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House Subcommittee Schedules Bayh-Dole Hearings; AUTM Members Urged to Prepare

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The Subcommittee on Technology and Innovation of the US House of Representatives’ Committee on Science and Technology plans to hold informational hearings on the Bayh-Dole Act next week, according to the executive director of the Association of University Technology Managers.
 
Although the hearings are “purely within the oversight duties” of the subcommittee and are not perceived as a threat to the Bayh-Dole Act, AUTM will hold a special teleconference for select members this week to update them on the status of the hearings, provide talking points on Bayh-Dole, and better educate them on how to communicate their concerns to government officials, the director said.
 
In an e-mail sent late last month to select members of AUTM who live in states in which members of the House subcommittee reside, Vicki Loise, executive director of AUTM, wrote that the subcommittee has scheduled informational hearings on Bayh-Dole for July 17.
 
In the e-mail, Loise wrote that “members of Congress put great value on the voices of the universities in their states,” and announced a special AUTM teleconference, to be held on July 10, to discuss issues related to the hearings and instruct participants on what they can do to preserve the Bayh-Dole Act.
 
In addition, the e-mail directed AUTM members to the organization’s website to review preparatory documents including talking points for the Bayh-Dole Act, a template letter for members to send to their legislators, and a list of members of the House Science and Technology Committee, House Judiciary Committee, and Senate Judiciary Committee.
 
A spokesperson for the House Science and Technology Committee could not confirm that Bayh-Dole hearings had been scheduled, and thus far the website of the committee has not posted information on the hearings.
 
However, this week, Loise told BTW that AUTM became aware of the hearings because one of its board members, Arundeep Pradhan — who is also the director of technology and research collaborations at Oregon Health and Science University — had been invited to testify at the hearings.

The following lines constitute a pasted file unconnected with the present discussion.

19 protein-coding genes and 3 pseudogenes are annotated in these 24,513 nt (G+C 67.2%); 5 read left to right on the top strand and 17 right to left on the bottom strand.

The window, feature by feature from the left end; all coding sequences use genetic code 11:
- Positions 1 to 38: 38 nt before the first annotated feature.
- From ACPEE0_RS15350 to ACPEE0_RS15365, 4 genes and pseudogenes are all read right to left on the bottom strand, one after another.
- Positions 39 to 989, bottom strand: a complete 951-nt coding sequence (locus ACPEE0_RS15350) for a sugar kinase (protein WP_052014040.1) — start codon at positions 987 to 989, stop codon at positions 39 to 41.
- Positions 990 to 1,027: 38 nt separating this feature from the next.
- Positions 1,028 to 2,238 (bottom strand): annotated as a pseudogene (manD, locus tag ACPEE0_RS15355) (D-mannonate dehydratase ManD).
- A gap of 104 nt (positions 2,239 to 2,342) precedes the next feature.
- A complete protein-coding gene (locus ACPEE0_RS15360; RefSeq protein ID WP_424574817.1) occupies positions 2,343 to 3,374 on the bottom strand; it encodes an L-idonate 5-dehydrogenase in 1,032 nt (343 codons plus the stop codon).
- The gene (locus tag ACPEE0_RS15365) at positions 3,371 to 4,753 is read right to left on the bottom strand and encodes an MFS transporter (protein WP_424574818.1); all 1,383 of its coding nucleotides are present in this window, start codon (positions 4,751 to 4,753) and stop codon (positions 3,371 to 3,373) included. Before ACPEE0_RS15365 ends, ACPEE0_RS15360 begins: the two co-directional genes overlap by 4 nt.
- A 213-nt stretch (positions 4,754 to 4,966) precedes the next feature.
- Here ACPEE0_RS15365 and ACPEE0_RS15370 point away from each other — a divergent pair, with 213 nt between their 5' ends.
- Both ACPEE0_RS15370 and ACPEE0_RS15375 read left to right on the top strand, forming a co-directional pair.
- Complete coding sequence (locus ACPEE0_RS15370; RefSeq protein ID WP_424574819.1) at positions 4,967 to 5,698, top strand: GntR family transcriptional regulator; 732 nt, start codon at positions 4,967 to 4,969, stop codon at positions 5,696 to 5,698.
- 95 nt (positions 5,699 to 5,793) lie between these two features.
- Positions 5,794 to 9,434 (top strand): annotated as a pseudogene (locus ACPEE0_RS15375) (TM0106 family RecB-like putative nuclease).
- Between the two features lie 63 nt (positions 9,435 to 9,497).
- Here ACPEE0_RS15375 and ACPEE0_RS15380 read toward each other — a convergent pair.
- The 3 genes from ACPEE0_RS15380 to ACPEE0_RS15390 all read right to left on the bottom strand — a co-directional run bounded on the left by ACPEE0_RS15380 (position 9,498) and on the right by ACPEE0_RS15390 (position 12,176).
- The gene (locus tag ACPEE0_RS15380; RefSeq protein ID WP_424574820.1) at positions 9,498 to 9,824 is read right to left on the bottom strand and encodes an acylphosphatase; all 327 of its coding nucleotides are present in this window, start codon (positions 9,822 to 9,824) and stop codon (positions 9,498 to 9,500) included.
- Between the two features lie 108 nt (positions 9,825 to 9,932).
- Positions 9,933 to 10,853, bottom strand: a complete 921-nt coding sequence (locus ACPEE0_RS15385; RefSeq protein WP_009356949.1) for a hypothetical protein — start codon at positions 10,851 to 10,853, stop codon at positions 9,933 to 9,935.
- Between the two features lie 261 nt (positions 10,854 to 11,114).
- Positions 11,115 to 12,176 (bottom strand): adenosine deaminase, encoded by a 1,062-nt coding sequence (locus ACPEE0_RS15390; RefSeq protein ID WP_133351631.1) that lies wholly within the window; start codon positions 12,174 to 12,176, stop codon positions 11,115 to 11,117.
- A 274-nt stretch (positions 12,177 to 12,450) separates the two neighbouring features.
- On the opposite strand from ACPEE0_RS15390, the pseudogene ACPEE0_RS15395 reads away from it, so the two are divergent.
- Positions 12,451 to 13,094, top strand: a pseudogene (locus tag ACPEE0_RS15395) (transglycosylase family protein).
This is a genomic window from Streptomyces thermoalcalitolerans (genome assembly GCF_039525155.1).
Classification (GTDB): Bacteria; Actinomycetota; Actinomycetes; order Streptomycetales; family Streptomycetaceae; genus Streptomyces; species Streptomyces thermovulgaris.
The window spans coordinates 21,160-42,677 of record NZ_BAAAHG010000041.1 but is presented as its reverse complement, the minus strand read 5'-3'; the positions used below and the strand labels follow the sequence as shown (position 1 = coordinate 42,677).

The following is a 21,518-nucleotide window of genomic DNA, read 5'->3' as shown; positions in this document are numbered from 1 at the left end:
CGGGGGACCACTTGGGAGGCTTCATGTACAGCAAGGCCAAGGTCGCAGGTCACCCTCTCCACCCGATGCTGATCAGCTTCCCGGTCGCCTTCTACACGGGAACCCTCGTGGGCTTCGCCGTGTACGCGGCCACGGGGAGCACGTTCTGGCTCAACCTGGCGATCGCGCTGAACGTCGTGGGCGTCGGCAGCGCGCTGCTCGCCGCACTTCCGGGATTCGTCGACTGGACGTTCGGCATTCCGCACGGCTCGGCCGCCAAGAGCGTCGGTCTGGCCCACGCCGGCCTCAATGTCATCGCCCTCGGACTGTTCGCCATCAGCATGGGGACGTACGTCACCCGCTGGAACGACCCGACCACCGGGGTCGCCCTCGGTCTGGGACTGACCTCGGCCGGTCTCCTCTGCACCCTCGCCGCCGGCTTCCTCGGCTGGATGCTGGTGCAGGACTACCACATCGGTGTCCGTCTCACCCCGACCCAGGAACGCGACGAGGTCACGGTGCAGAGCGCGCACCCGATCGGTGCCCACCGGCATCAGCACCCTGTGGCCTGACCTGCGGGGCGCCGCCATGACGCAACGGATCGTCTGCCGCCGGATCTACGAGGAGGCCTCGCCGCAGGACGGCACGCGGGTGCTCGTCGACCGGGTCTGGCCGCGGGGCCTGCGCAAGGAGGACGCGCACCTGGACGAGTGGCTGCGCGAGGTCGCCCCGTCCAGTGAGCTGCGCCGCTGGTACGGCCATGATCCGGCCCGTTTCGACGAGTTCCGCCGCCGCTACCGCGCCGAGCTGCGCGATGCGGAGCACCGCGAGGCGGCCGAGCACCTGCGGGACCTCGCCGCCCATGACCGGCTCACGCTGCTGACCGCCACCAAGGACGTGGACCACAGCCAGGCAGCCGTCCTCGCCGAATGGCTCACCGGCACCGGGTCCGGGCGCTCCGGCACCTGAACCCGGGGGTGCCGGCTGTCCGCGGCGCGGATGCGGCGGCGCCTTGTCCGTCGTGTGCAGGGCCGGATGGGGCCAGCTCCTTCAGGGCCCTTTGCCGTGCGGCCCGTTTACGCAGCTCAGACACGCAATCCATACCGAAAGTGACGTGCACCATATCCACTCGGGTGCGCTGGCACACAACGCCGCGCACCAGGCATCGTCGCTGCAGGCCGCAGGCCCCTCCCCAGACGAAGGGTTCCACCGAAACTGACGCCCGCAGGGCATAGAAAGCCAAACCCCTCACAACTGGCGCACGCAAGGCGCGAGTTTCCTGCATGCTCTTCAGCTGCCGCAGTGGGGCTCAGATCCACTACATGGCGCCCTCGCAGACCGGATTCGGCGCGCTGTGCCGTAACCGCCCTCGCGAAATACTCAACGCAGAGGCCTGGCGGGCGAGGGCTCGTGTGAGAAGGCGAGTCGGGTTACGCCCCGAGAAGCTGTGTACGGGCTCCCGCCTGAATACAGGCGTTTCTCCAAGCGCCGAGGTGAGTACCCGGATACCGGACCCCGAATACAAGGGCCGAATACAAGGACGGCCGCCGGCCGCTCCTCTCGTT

Rumors had been circulating for several months within the tech-transfer community, and specifically within the AUTM membership, that various government committees may be holding hearings on the Bayh-Dole Act. However, hearings have yet to be officially scheduled.
 
In March, a director of a top US university-based tech-transfer office, who wished to remain anonymous because of his proximity to the situation, told BTW that the Senate judiciary committee staff had informed the university community of a hearing scheduled for later that month about university tech-transfer practice, and specifically noted that patent reform would be raised and that Bayh-Dole “was floated as [a] possible topic by legislative staff.” (See BTW, 3/12/2007) Such a hearing was never held, however.
 
More recently, last month at the AUTM Eastern Region meeting in Washington, DC, Jon Soderstrom, president-elect of AUTM and managing director of Yale’s Office of Cooperative Research, told audience members that a Senate judiciary committee would likely be holding Bayh-Dole hearings “in the near future.” (See BTW 6/11/2007).
 
This week, Loise told BTW that the Bayh-Dole Act has been brought up as a potential point of discussion in government arenas since the beginning of the year.
 
“Sometimes it’s positive and sometimes it isn’t,” Loise said. “Most recently it came up in early March when the Senate judiciary committee was planning hearings on Bayh-Dole. [Those hearings] were of concern to AUTM, primarily because no one from the university community had yet been asked to testify and to represent how Bayh-Dole … benefited both university communities and communities as a whole.